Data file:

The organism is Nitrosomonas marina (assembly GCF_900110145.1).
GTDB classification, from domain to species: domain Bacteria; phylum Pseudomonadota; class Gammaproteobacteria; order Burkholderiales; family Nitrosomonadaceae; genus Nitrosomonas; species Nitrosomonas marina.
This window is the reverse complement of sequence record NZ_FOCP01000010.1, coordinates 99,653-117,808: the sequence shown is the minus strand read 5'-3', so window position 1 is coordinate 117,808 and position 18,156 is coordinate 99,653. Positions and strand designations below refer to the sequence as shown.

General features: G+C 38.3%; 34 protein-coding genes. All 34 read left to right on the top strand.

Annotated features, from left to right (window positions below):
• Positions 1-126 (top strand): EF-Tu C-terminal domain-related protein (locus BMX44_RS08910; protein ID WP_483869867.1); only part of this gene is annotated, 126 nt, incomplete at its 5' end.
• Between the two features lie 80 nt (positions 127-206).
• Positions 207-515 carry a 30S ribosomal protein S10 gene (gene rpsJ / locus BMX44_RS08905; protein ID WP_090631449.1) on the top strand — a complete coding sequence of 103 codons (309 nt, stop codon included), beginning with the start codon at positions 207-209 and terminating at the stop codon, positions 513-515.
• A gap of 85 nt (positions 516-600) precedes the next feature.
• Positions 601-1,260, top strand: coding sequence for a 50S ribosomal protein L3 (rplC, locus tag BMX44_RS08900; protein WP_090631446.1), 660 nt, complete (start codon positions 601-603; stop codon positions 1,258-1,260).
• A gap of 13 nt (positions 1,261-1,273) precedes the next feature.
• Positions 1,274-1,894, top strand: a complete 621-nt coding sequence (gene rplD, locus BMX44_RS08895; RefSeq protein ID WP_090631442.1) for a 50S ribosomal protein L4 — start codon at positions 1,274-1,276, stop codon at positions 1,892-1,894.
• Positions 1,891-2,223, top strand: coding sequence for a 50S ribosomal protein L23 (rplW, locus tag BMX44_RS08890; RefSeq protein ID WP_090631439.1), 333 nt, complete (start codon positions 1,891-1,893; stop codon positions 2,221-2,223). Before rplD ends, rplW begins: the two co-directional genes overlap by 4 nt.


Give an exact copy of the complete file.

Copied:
The organism is Nitrosomonas marina (assembly GCF_900110145.1).
GTDB classification, from domain to species: domain Bacteria; phylum Pseudomonadota; class Gammaproteobacteria; order Burkholderiales; family Nitrosomonadaceae; genus Nitrosomonas; species Nitrosomonas marina.
This window is the reverse complement of sequence record NZ_FOCP01000010.1, coordinates 99,653-117,808: the sequence shown is the minus strand read 5'-3', so window position 1 is coordinate 117,808 and position 18,156 is coordinate 99,653. Positions and strand designations below refer to the sequence as shown.

General features: G+C 38.3%; 34 protein-coding genes. All 34 read left to right on the top strand.

Annotated features, from left to right (window positions below):
• Positions 1-126 (top strand): EF-Tu C-terminal domain-related protein (locus BMX44_RS08910; protein ID WP_483869867.1); only part of this gene is annotated, 126 nt, incomplete at its 5' end.
• Between the two features lie 80 nt (positions 127-206).
• Positions 207-515 carry a 30S ribosomal protein S10 gene (gene rpsJ / locus BMX44_RS08905; protein ID WP_090631449.1) on the top strand — a complete coding sequence of 103 codons (309 nt, stop codon included), beginning with the start codon at positions 207-209 and terminating at the stop codon, positions 513-515.
• A gap of 85 nt (positions 516-600) precedes the next feature.
• Positions 601-1,260, top strand: coding sequence for a 50S ribosomal protein L3 (rplC, locus tag BMX44_RS08900; protein WP_090631446.1), 660 nt, complete (start codon positions 601-603; stop codon positions 1,258-1,260).
• A gap of 13 nt (positions 1,261-1,273) precedes the next feature.
• Positions 1,274-1,894, top strand: a complete 621-nt coding sequence (gene rplD, locus BMX44_RS08895; RefSeq protein ID WP_090631442.1) for a 50S ribosomal protein L4 — start codon at positions 1,274-1,276, stop codon at positions 1,892-1,894.
• Positions 1,891-2,223, top strand: coding sequence for a 50S ribosomal protein L23 (rplW, locus tag BMX44_RS08890; RefSeq protein ID WP_090631439.1), 333 nt, complete (start codon positions 1,891-1,893; stop codon positions 2,221-2,223). Before rplD ends, rplW begins: the two co-directional genes overlap by 4 nt.